"Harvest Feast or Pheasant" tables.
I did indeed use birds and feathers in some way, shape or form on each of them!

I tied napkins with sheer orange ribbon ribbon  and jute twine with one of my favorites,
hypericum berries tucked in.

I designed the console especially for my client's dining room.  The space was very long and narrow.   The console's top is marblized and the carved edge is gold leafed.
We devised storage beneath.

The flowers are all arranged in vintage silver pieces and more are displayed around the dining room, along with antique
blue and white porcelain.  I love the old world patina the vintage silver gives the dining room.

We set up an additional dining gallery across the foyer in the library, which I loved.  I love a dining area surrounded by books.

And while we were setting up in the library, I found something
special . . . 

No Thanksgiving feast here would be complete without my client's precious pug
Izzie as "Pugahontas".

And at another client, we simply added to her year round naturalistic dining room decor for her Thanksgiving feast.

We use shells, acorns,
 dried flowers, feathers, moss and stone in her dining room year round, in tones of white, cream, tan and gray.  For her feast we simply added fresh flowers tucked in here and there, oh and of course a few little pheasants.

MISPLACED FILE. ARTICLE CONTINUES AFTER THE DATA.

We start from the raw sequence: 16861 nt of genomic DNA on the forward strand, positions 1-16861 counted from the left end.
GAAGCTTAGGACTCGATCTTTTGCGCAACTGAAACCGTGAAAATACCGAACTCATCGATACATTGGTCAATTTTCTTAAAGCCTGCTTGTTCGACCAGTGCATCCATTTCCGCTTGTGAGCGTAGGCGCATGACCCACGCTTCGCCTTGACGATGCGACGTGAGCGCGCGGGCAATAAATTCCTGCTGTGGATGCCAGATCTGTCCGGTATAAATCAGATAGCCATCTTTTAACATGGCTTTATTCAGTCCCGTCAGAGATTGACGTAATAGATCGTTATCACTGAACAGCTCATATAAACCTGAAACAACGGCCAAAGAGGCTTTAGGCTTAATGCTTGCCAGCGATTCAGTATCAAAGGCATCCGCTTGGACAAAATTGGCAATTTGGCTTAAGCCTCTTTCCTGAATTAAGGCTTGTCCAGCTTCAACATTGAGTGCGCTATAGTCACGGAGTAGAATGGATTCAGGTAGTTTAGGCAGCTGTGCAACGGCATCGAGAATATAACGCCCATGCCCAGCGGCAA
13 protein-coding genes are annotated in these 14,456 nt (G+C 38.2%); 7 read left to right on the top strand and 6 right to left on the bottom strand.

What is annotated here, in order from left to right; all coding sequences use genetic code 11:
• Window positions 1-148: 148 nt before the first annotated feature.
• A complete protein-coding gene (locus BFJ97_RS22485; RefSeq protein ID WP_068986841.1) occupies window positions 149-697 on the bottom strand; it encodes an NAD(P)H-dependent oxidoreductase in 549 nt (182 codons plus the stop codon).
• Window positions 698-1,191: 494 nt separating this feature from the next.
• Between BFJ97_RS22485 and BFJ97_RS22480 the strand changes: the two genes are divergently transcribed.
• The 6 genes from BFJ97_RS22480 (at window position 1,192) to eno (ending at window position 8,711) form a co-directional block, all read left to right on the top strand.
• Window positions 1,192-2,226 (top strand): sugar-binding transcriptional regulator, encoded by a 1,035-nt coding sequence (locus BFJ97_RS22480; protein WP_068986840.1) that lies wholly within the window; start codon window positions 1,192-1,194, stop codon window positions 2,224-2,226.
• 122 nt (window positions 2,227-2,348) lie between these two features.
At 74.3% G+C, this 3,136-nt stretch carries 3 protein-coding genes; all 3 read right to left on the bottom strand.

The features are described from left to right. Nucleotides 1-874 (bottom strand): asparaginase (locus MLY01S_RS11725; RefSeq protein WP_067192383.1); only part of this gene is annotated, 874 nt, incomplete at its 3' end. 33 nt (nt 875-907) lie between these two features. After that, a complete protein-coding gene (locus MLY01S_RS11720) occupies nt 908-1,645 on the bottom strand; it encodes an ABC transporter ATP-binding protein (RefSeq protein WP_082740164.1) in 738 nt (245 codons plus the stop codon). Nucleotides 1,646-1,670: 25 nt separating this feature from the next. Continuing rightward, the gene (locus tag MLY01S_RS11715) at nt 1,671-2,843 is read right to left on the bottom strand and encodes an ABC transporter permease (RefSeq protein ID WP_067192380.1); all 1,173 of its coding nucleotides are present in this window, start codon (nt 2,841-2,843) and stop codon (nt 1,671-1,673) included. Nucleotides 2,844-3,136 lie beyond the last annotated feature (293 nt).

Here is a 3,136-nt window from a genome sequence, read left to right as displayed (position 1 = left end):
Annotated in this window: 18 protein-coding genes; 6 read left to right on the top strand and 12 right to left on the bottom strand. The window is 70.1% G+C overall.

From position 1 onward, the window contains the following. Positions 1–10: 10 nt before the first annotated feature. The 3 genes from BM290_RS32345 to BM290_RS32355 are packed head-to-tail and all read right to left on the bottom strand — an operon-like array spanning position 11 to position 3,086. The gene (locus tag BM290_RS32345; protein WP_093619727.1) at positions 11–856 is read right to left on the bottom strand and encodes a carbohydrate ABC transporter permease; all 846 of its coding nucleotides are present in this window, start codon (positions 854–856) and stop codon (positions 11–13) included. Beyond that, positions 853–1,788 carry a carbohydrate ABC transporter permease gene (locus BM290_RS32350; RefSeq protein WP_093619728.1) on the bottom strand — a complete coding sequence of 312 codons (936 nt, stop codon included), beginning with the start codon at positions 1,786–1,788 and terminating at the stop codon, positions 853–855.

I LOVE the silver here too.

I hope your feast was a smorgasbord of delights, with or without a pheasant, AND that you enjoyed your just desserts!

What is your best NEW Thanksgiving memory?

photo credits: Gina's Recipes, Marilyn Storey

Special Thanks to my dear clients LWR and PGW.  I love you and am most thankful for you.

Tuesday, November 22, 2011

The Harvest Pheasant, The Progress of a Dinner II

Second Course
Feast or Pheasant?
(The Gathering)

Thanksgiving is all about GATHERING . . .

GATHERING the bountiful crops before the harsh winter
GATHERING with friends and loved ones to give thanks
GATHERING all the accoutrements for a lovely meal and table

The First Thanksgiving at Plymouth
Jennie A. Brownscombe, 1914

This is where I really have to edit myself, but NOT at first.

I think harnessing the imagination and starting the GATHERING process is my favorite part of creating, whether it be a home, a room, or a table. 

My freerange mind has been cooking on my
Thanksgiving "Harvest Pheasant" idea and
my 'range of fall reds with a bit of orange' color scheme for the Thanksgiving table.

Linda Whiting, 2004

Now it is time to GATHER.
I first have to mentally gather all those ideas and corral them.

I start making LISTS . . .


At first the lists are general genres of things that I want to include.

1. Silver "Things"

Sampson Mordon Pheasant Sterling Silver Menu Card Holders, ca 1909
I wish I had these!

I love the patina of slightly tarnished,  and sometimes more than slightly tarnished silver.  Plus, you don't have to polish nearly
as often or thoroughly!

2. Fruits and Flowers